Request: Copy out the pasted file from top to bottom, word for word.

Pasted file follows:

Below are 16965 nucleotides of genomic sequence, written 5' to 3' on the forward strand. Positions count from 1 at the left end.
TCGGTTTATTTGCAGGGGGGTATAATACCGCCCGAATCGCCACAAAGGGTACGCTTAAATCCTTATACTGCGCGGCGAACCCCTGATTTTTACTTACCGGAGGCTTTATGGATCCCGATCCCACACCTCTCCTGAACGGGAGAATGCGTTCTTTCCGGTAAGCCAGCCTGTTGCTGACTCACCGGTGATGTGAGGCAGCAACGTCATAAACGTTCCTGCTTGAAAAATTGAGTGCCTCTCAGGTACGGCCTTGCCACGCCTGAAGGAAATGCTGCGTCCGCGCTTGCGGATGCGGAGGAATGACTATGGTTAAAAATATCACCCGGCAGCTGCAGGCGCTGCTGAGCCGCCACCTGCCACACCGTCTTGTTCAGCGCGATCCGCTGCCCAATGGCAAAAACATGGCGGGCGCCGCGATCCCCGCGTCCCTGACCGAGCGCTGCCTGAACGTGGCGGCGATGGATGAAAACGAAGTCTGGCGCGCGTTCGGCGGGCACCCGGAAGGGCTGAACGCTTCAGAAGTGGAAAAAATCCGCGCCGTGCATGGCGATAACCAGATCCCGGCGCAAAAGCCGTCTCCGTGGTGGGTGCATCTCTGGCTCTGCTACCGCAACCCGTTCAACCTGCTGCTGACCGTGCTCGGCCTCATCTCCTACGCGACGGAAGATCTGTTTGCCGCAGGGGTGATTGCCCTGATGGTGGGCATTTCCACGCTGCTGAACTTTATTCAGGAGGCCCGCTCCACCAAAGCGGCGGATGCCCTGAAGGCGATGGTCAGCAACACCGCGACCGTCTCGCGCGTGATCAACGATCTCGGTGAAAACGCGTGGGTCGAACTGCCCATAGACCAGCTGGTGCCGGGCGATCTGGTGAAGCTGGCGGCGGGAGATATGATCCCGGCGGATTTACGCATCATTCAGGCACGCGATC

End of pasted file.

Below are 16965 nucleotides of genomic sequence, written 5' to 3' on the forward strand. Positions count from 1 at the left end.
TCGGTTTATTTGCAGGGGGGTATAATACCGCCCGAATCGCCACAAAGGGTACGCTTAAATCCTTATACTGCGCGGCGAACCCCTGATTTTTACTTACCGGAGGCTTTATGGATCCCGATCCCACACCTCTCCTGAACGGGAGAATGCGTTCTTTCCGGTAAGCCAGCCTGTTGCTGACTCACCGGTGATGTGAGGCAGCAACGTCATAAACGTTCCTGCTTGAAAAATTGAGTGCCTCTCAGGTACGGCCTTGCCACGCCTGAAGGAAATGCTGCGTCCGCGCTTGCGGATGCGGAGGAATGACTATGGTTAAAAATATCACCCGGCAGCTGCAGGCGCTGCTGAGCCGCCACCTGCCACACCGTCTTGTTCAGCGCGATCCGCTGCCCAATGGCAAAAACATGGCGGGCGCCGCGATCCCCGCGTCCCTGACCGAGCGCTGCCTGAACGTGGCGGCGATGGATGAAAACGAAGTCTGGCGCGCGTTCGGCGGGCACCCGGAAGGGCTGAACGCTTCAGAAGTGGAAAAAATCCGCGCCGTGCATGGCGATAACCAGATCCCGGCGCAAAAGCCGTCTCCGTGGTGGGTGCATCTCTGGCTCTGCTACCGCAACCCGTTCAACCTGCTGCTGACCGTGCTCGGCCTCATCTCCTACGCGACGGAAGATCTGTTTGCCGCAGGGGTGATTGCCCTGATGGTGGGCATTTCCACGCTGCTGAACTTTATTCAGGAGGCCCGCTCCACCAAAGCGGCGGATGCCCTGAAGGCGATGGTCAGCAACACCGCGACCGTCTCGCGCGTGATCAACGATCTCGGTGAAAACGCGTGGGTCGAACTGCCCATAGACCAGCTGGTGCCGGGCGATCTGGTGAAGCTGGCGGCGGGAGATATGATCCCGGCGGATTTACGCATCATTCAGGCACGCGATC